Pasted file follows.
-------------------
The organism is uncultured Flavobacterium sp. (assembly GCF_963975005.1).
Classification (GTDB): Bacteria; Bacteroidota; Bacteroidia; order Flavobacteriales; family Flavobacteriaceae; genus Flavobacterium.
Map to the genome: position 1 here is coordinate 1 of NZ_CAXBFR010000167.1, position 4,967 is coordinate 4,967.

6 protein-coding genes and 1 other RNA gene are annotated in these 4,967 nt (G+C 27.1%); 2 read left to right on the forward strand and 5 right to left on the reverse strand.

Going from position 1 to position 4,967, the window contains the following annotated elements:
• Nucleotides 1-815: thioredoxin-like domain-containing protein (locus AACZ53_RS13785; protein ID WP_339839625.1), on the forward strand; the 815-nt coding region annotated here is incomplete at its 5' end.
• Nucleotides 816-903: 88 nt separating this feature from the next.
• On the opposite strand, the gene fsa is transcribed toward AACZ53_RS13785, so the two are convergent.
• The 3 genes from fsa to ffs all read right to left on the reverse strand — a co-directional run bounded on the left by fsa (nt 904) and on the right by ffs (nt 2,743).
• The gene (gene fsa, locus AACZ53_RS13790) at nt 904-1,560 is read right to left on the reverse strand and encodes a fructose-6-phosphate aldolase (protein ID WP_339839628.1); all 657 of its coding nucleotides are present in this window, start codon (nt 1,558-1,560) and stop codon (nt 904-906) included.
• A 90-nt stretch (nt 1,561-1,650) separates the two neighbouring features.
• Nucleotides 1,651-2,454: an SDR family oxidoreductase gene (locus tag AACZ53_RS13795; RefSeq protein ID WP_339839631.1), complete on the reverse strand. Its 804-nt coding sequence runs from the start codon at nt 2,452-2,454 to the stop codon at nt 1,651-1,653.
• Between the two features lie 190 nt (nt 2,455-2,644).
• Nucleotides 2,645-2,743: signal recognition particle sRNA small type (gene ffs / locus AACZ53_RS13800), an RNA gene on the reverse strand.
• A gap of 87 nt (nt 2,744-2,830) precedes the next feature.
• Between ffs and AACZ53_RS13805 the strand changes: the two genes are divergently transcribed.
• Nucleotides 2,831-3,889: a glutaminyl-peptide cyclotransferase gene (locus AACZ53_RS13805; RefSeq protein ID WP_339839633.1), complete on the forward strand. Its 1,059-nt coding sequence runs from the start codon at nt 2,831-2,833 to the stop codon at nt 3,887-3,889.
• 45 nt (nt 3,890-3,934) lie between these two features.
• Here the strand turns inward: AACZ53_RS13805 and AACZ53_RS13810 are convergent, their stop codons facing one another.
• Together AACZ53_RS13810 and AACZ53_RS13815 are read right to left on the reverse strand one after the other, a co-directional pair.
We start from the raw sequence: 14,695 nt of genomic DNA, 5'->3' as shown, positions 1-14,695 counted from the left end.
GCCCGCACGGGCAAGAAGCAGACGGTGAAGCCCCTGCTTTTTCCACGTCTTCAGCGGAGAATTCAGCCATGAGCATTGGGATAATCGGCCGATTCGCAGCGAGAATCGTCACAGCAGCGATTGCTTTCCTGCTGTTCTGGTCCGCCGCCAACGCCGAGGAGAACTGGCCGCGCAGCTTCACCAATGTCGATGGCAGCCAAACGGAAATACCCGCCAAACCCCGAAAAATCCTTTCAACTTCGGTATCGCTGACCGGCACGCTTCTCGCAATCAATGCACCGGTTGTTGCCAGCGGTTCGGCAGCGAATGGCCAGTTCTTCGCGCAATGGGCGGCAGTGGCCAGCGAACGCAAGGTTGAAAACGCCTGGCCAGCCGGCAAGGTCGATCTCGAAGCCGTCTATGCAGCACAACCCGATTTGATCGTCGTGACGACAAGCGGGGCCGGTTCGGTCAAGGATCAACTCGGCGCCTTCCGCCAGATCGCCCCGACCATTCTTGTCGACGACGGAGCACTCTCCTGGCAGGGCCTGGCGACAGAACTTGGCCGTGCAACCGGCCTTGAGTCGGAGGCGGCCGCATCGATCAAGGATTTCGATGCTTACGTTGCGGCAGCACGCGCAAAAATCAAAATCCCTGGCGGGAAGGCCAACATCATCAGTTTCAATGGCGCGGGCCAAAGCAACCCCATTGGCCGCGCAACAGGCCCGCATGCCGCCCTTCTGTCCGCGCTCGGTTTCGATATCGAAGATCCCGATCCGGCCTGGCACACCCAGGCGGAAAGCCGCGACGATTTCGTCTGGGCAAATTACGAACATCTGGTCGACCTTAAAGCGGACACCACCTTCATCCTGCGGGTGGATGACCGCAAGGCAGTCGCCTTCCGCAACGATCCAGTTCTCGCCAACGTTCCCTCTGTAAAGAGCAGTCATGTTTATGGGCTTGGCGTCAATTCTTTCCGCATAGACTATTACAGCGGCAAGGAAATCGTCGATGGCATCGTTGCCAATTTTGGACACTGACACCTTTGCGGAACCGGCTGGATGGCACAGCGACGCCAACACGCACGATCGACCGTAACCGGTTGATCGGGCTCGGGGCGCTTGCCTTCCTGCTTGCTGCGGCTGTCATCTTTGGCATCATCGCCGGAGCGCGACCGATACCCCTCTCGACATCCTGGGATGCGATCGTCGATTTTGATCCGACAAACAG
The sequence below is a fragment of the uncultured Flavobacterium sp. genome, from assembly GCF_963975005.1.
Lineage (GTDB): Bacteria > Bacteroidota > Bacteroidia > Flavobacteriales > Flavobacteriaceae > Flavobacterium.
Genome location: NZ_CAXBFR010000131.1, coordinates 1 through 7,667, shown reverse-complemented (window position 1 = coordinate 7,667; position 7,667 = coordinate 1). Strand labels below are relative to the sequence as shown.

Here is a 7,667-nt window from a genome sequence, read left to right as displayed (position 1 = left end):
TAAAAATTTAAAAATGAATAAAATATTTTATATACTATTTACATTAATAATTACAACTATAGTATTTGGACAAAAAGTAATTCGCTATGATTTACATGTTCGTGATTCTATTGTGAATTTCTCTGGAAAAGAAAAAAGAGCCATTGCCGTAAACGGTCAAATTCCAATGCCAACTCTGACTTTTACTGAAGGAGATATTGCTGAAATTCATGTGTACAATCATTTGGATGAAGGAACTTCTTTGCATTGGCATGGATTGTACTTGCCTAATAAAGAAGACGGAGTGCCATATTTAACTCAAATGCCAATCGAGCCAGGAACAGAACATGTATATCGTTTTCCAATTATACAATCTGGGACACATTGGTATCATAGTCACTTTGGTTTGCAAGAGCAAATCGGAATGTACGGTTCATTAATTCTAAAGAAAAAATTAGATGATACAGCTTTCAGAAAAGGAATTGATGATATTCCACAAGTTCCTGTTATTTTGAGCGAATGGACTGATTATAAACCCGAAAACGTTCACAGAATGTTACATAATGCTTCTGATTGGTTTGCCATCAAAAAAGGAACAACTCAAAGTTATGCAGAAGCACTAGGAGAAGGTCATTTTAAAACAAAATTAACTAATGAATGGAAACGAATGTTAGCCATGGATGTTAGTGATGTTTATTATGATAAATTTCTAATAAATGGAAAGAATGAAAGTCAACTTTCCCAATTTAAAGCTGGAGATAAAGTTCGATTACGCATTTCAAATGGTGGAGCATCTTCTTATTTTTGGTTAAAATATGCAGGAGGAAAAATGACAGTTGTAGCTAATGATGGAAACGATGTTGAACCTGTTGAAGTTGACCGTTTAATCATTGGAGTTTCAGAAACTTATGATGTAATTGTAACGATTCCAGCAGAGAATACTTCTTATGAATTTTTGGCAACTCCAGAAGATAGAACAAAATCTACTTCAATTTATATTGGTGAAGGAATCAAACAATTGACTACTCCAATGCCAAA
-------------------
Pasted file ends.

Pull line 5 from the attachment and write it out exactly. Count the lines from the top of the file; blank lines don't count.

Going from position 1 to position 4,967, the window contains the following annotated elements: